The study, published Monday in the Journal of the American Medical Association (JAMA) is the first time researchers have tried to estimate the likelihood of birth defects, particularly brain abnormalities and microcephaly, developing in a fetus if a pregnant woman is infected with the Zika virus.
The highest rates of birth defects appeared to occur when the pregnant women had the virus in the first trimester. In 85 women who had Zika symptoms or exposure to the virus in the first trimester, 11 percent of the infants had birth defects.
Overall, six percent of infants born to women in the U.S. who were exposed to the Zika virus were found to have birth defects.
"These data highlight the critical importance of primary prevention as recommended by the current CDC guidelines," the authors wrote.
Without the presence of Zika virus, microcephaly occurs in a range between two babies per 10,000 live births, or .0002 percent, and 12 babies per 10,000 live births, or .0012 percent, in the Unites States, according to the CDC.
In this study of preliminary data, researchers from various public health departments and the U.S. Centers for Disease Control and Prevention (CDC) reviewed information on pregnant women likely exposed to the Zika virus in the U.S. and all territories, except Puerto Rico, which is monitored separately.
They identified 442 women, with an average age of 28, who were likely exposed to the Zika virus and who had completed pregnancies between December 2015 and September 2016. Of the 442 completed pregnancies, the researchers determined 26 infants had signs of birth defects, or approximately six percent. This included five fetuses that were found to have birth defects after the pregnancy ended via miscarriage, termination or still birth.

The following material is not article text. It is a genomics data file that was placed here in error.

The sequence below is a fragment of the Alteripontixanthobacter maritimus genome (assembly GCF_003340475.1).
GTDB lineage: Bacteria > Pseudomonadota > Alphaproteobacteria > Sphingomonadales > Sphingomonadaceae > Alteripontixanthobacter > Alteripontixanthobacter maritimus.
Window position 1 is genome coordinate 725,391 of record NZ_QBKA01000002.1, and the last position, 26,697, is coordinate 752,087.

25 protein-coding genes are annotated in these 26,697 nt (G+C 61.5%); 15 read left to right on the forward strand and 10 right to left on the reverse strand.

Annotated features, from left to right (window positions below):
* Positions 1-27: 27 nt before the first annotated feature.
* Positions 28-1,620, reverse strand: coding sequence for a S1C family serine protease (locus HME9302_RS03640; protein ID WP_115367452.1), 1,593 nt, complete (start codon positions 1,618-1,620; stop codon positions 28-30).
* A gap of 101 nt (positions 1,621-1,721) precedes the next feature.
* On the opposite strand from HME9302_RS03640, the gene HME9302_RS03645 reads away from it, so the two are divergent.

"The more you learn about his virus the nastier it gets," Dr. William Schaffner, an infectious disease expert at Vanderbilt University School of Medicine, told ABC News today.
Twenty-two of the affected infants had brain abnormalities or microcephaly, a defect characterized by an abnormally small head. The four other affected infants had signs of other birth defects including eye and hearing abnormalities. Since the majority of people infected with the virus do not exhibit symptoms and tests to detect the disease in antibodies are not always clear, researchers followed women who were likely exposed to the virus either by traveling to areas where the virus was spreading via mosquitoes or via sexual transmission with an infected person.
Schaffner said the study gives further evidence that any pregnant woman exposed to the virus should be monitored for a long after giving birth since some birth defects may not be evidence immediately after birth.
"Any baby born to a woman with Zika," Schaffner said, "should be followed very, very carefully after birth even if they don't have microcephaly."
As this is one of the first studies to estimate the percentage risk of developing birth defects from the Zika virus, researchers called their findings "preliminary" and called for further long-term study.
In an accompanying editorial Dr. William Muller and Dr. Emily Miller of the Northwestern University Feinberg School of Medicine in Chicago, said even the preliminary findings can help doctors make decisions about patients exposed to the virus.